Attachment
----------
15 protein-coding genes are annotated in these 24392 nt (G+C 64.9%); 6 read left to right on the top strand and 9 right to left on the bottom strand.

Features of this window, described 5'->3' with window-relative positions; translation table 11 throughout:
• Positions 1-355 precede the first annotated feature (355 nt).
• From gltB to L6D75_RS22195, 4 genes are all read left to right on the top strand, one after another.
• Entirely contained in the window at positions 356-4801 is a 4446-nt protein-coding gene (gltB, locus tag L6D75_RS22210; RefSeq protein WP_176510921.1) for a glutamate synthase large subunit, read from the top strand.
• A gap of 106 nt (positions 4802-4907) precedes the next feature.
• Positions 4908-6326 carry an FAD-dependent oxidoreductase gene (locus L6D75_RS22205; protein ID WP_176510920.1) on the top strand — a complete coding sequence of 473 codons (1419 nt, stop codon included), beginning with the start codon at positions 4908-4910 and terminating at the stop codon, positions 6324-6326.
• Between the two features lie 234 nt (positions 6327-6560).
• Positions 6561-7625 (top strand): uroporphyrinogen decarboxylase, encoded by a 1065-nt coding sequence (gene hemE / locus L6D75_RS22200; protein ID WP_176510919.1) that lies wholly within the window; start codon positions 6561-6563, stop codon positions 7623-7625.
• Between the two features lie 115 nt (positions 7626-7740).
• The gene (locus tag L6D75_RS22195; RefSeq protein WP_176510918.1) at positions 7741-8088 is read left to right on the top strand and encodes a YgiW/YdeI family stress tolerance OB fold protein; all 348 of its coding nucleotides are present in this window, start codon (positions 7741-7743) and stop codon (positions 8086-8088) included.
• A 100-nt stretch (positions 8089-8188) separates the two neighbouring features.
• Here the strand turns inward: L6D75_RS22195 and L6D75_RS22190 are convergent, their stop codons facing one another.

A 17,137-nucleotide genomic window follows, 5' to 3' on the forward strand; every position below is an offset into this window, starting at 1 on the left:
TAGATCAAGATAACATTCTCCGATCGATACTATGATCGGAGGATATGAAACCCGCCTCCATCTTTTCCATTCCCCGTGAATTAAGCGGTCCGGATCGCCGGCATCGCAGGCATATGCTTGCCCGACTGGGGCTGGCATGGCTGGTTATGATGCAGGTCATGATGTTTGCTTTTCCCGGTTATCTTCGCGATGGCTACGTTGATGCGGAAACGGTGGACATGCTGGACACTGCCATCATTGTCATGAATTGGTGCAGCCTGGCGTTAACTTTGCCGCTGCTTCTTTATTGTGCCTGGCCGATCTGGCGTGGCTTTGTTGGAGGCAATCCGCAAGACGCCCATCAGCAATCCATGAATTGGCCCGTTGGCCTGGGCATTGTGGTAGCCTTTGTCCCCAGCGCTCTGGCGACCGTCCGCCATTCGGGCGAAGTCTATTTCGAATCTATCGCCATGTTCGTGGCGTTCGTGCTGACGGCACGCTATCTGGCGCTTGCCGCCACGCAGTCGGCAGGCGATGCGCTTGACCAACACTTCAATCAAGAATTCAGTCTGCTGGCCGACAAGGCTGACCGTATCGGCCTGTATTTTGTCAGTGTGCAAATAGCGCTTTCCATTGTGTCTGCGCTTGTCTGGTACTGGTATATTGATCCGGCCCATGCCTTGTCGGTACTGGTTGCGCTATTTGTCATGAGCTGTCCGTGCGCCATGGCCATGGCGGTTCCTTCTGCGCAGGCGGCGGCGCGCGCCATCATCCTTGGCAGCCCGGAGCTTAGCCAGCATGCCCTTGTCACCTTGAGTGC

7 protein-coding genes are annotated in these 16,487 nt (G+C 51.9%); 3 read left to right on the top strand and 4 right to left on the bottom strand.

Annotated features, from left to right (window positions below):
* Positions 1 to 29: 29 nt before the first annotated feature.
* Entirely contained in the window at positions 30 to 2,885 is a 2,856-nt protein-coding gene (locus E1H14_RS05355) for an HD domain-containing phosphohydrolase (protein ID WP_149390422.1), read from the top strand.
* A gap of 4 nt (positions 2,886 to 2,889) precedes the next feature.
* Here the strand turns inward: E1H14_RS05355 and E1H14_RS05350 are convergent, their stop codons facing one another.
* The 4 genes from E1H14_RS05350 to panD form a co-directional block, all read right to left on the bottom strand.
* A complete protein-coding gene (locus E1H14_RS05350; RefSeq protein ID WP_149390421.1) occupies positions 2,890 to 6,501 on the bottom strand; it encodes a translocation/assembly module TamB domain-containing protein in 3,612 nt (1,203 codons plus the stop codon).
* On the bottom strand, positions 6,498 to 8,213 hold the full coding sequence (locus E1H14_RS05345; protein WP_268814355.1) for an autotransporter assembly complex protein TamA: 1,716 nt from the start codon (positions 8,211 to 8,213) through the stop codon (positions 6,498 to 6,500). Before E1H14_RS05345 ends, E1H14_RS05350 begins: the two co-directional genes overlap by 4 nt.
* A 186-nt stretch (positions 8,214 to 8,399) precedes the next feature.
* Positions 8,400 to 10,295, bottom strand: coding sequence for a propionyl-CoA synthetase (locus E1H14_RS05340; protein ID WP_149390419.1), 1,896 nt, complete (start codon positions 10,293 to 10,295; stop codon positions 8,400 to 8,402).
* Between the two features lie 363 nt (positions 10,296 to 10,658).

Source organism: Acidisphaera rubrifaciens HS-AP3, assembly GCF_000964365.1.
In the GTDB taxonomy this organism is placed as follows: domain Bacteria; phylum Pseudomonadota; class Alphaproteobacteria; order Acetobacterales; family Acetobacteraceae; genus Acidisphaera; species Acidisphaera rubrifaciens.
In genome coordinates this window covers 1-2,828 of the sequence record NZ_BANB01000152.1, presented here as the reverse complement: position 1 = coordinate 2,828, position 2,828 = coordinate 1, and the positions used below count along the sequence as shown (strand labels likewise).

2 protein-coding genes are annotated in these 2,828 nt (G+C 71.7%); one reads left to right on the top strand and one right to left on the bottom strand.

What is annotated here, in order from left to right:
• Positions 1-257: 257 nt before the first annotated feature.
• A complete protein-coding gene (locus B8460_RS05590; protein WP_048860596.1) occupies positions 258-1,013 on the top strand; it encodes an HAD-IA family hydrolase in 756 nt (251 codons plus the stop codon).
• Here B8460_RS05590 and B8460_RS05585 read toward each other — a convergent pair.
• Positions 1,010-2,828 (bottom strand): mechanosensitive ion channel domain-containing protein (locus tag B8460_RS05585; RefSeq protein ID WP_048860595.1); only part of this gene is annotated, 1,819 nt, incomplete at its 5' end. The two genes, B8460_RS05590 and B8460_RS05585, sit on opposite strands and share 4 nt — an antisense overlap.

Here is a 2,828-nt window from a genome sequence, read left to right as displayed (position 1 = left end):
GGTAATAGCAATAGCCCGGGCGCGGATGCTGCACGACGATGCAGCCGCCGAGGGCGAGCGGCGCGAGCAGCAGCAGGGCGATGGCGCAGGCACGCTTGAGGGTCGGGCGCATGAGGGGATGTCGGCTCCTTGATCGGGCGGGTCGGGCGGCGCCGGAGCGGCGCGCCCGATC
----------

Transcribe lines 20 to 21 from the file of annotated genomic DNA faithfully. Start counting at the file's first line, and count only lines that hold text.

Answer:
* A gap of 4 nt (positions 2,886 to 2,889) precedes the next feature.
* Here the strand turns inward: E1H14_RS05355 and E1H14_RS05350 are convergent, their stop codons facing one another.